Tuesday, May 26, 2015

What's the Overall Objective?

On April 15, 2014, the University of Hawaii Sea Grant College Program convened Ascent: Building a Secure and Sustainable Water and Energy Future for Hawaii.  After the morning session, which I participated in as a panelist, and prior to the capstone session with former Vice President Al Gore, the afternoon working group sessions consisted of experts from the public and private sectors who were focused in energy, green building, community design and water sustainability solutions.  In the energy working group, Severin Borenstein, a E.T. Grether Professor of Business Administration and Public Policy at the Haas School of Business and a Research Associate of the Energy Institute at Haas was a presenter. He is also Director Emeritus of the University of California Energy Institute and the Energy Institute at Haas.  It was too bad that his presentation was somewhat overshadowed by Ralph Cavangh's, the Co-Director of Natural Resources Defense Council's Energy Program, big personality and the fact that the session was not that well publicized or attended for it should have sparked a conversation on the costs and benefits of distributed generation in meeting Hawaii's overall objectives to lower electricity costs and move towards cleaner, renewable resources.

Professor Borenstein's May 4, 2015 blog, Is the Future of Electricity Really Distributed?, needs to be carefully considered by Hawaii's policymakers as we move forward.  What he describes is very much the rhetoric being advocated in Hawaii by rooftop solar advocates:
. . . Instead of seeking the most affordable way to scale up renewables, the loudest voices (though possibly not most of the voices) in the renewables movement are talking about “personal power”, “home energy independence”, “empowering the consumer”, and rejecting “government-created monopolies”. . . 
. . . That’s not to say that distributed generation couldn’t be the best way for some people at some locations to adopt renewables, but simply that DG should not be the goal in itself.  We desperately need to reduce greenhouse gases from the electricity sector, not just in the U.S., but around the world, including some very poor countries where affordability is a real barrier and electricity access is life-changing.  If DG is the least costly way to get that done, I’m in, but the choice should be driven by real cost-benefit analysis, not slogans about energy freedom.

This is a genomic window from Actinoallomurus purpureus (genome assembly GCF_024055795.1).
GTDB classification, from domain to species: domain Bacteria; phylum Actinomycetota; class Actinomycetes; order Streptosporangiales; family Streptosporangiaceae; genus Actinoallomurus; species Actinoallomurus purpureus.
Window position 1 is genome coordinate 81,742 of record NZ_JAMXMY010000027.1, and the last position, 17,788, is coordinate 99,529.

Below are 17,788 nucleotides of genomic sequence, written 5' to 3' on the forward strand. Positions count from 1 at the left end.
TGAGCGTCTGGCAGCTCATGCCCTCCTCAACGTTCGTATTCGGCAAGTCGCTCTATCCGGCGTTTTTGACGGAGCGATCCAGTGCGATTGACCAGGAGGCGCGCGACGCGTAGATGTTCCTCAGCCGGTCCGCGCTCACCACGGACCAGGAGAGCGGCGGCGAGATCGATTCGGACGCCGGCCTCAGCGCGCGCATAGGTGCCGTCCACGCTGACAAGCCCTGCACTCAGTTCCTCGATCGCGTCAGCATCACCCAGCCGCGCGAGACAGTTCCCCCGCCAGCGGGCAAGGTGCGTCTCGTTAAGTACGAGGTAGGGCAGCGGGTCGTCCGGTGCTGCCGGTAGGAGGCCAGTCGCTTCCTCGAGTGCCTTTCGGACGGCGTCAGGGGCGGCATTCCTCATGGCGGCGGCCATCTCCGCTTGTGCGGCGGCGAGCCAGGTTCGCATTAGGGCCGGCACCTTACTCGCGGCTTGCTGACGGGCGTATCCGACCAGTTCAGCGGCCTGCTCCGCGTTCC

I'll touch more about the economics of rooftop solar and its impact on the general fund and ratepayers tomorrow.

Here's a clever European wind commercial that I saw on FaceBook recently.  Capacity factor is another issue that needs to be carefully considered as we move forward but I'll leave that discussion for another day.

1 comment:

  1. I believe DG is the way to go in places with cloudy weather as we have on Hawaii. I have rooftop PV that can be very closely monitored, and even on a very sunny day, there are dozens of spikes and valleys in the production. With DG it evens out. With a huge solar array it causes instability.

    Here on Kauai KIUC tried to buffer this with batteries, but within less than 2 years the 2,000,000$ battery bank was pau. They bought another one for their next array, this time for 8,000,000 and will still have to replace the first one.

    Also, with DG the utility has no land-lease costs, no maintenance, and especially no purchase costs. And on Kauai they even get away with a wholesale-retail ratio of 1:3 (meaning we need to feed 3 kWh into the grid in order to get 1 kWh back at night) - This is a change that's most likely coming to all of the islands, HECO is moving away from net-metering too, and the PUC is likely to approve it as it's working so well on Kauai.